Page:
Sunday, 18 January 2015

My Sunday Photo: The Wondrous Panorama by Mesdag

It took fourteen years of living in the Netherlands before I finally went to see the Panorama Mesdag in The Hague. Don't make the same mistake! If you are in the area, go visit! Here's a snippet.


Sunday, 11 January 2015

My Sunday Photo: Fish Watching

Last week we popped to our local zoo, Blijdorp in Rotterdam (great zoo if you are local and haven't been). Some months it's like a second home as we have an annual pass, but last week was the first trip for a while. 

We spent about three days looking at the fish. Okay, obviously it wasn't three days but it was a loooong time. Something calming about the Oceanium part of Blijdorp isnt't there? We're back there in a few weeks for a special birthday boy treat, so watch this space........


Wednesday, 7 January 2015

The Year 2015: Finding My Place Again in the Snow Globe

2015. What will it bring? I actually just reread a post I write a year ago called "What does 2014 hold?" and I can honestly say that I could rewrite that post but change the names around a bit. 2015 will be a huge change for me personally, but not until October. October is the month that Mr O, the baby of the family (I need to stop calling him that - he's three for goodness sake), will turn four and then start at primary school too. In October 2015 I will have three school going children. For the first time in nearly nine years there will be no children at home during the school day (apart from lunchtime then). Just me.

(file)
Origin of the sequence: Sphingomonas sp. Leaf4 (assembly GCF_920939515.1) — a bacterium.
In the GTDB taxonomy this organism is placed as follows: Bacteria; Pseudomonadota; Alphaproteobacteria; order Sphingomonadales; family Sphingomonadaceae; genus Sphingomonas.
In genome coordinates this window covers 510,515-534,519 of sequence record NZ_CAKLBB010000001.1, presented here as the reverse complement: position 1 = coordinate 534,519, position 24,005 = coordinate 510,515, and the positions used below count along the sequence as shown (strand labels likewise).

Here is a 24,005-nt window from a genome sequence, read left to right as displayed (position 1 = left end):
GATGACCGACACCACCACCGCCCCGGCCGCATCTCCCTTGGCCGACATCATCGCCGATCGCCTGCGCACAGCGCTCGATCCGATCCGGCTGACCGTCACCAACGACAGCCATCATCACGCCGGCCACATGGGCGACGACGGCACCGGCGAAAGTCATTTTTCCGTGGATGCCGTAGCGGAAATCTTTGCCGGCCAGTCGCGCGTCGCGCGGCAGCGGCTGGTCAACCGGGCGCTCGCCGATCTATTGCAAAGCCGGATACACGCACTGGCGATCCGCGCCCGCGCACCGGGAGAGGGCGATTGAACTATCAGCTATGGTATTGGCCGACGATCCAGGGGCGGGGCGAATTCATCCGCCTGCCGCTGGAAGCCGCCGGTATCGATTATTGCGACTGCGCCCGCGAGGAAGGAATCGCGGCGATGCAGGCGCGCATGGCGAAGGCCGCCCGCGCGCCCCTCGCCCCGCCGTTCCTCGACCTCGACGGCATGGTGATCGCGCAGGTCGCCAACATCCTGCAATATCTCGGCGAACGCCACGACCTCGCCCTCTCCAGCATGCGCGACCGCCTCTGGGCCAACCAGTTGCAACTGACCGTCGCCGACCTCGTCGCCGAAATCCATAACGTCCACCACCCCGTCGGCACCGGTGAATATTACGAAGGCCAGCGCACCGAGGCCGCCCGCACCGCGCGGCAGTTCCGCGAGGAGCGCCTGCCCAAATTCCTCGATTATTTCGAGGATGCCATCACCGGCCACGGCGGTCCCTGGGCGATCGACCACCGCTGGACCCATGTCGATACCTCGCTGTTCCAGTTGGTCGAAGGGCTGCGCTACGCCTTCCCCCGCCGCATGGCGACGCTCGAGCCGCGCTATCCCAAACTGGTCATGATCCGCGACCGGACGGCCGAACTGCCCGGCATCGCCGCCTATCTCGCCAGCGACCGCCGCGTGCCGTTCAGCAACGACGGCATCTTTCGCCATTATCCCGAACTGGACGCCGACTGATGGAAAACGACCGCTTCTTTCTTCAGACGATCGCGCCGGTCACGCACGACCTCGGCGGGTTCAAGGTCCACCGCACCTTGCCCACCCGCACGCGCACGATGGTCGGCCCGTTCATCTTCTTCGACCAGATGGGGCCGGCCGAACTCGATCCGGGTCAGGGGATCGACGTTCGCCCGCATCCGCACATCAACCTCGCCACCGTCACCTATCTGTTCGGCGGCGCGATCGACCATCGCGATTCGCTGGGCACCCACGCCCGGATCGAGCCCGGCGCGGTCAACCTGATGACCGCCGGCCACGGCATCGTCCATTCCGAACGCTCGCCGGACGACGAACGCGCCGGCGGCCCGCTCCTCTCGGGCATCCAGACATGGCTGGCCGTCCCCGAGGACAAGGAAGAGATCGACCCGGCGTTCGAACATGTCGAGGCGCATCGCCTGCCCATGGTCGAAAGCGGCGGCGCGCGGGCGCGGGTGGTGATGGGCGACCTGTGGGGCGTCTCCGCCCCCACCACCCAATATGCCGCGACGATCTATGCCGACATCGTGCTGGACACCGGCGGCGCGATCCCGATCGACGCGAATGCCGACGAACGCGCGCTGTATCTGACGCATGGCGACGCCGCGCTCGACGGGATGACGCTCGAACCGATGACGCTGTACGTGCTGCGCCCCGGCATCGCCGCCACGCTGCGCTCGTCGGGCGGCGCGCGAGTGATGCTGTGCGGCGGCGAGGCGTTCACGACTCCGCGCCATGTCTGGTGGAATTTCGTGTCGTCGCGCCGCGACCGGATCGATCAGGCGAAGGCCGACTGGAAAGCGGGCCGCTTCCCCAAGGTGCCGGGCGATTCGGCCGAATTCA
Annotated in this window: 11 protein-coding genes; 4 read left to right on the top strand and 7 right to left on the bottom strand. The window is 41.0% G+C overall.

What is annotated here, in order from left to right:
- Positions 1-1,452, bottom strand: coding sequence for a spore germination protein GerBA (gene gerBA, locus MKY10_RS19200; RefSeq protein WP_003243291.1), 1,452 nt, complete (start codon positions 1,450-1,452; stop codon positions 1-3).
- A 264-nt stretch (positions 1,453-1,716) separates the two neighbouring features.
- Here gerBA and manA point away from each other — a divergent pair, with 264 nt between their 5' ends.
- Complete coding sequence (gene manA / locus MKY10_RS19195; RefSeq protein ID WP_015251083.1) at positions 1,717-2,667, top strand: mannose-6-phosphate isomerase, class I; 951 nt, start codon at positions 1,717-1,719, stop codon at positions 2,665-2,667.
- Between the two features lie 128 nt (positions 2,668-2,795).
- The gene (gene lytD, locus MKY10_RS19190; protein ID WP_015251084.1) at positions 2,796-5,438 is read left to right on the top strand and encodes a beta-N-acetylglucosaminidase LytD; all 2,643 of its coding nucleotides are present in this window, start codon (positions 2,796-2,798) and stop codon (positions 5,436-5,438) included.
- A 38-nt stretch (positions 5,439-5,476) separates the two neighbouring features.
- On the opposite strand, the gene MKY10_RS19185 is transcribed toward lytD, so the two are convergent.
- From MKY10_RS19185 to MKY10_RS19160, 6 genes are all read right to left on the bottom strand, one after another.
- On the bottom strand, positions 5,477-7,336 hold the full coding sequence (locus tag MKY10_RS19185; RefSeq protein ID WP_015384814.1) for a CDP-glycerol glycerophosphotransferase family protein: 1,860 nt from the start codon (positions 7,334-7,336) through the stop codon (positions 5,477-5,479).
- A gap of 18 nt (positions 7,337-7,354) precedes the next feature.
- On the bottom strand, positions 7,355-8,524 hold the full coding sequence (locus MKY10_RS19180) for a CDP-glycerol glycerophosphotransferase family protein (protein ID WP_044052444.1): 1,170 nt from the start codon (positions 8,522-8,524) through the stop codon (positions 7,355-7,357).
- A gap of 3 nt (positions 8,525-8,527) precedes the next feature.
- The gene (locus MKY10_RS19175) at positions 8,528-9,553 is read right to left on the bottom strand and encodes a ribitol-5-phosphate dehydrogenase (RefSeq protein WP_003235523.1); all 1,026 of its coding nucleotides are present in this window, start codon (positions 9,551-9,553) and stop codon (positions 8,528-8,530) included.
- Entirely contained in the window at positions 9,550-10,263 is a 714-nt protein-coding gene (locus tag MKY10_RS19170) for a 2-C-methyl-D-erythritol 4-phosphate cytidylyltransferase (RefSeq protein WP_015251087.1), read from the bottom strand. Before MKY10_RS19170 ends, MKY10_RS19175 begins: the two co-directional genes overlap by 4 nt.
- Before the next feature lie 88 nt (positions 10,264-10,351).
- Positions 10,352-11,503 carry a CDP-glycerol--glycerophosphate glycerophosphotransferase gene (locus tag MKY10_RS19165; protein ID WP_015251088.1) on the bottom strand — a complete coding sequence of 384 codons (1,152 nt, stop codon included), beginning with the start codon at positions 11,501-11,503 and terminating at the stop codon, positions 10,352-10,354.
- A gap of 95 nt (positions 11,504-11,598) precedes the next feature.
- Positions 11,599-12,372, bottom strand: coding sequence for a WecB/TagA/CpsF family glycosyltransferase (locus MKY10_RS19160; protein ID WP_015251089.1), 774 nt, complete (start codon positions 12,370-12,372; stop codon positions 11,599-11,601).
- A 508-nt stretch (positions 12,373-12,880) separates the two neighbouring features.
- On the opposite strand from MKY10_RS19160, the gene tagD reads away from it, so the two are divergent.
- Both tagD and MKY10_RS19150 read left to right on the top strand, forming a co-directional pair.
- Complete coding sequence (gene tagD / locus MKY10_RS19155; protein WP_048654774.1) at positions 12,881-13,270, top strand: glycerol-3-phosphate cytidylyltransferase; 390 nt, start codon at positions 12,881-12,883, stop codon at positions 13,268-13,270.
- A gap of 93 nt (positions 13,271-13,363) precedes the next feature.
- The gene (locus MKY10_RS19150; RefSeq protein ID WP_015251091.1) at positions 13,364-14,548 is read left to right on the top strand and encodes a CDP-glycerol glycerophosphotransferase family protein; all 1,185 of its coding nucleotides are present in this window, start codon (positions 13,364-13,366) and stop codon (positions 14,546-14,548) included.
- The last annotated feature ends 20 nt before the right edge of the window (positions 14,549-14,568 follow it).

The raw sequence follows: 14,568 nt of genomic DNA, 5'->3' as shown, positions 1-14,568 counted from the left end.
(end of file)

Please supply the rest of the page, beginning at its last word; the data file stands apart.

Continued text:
Part of me is dancing a very energetic happy dance at the thought. Part of me is a little mournful. How fast they grow. However, I have another nine months with my youngest at home before those child free hours are upon me. And I plan to make the most of them with him.

There are some other things I plan to do in 2015 too, and when I stumbled across this "Imagining the New Year" blog link up I decided to put those plans down on virtual paper. I also created a Pinterest board called the Year 2015 to keep me motivated. So here goes! Three main things to focus on in 2015.

1. Be More Comfortable in My Own Skin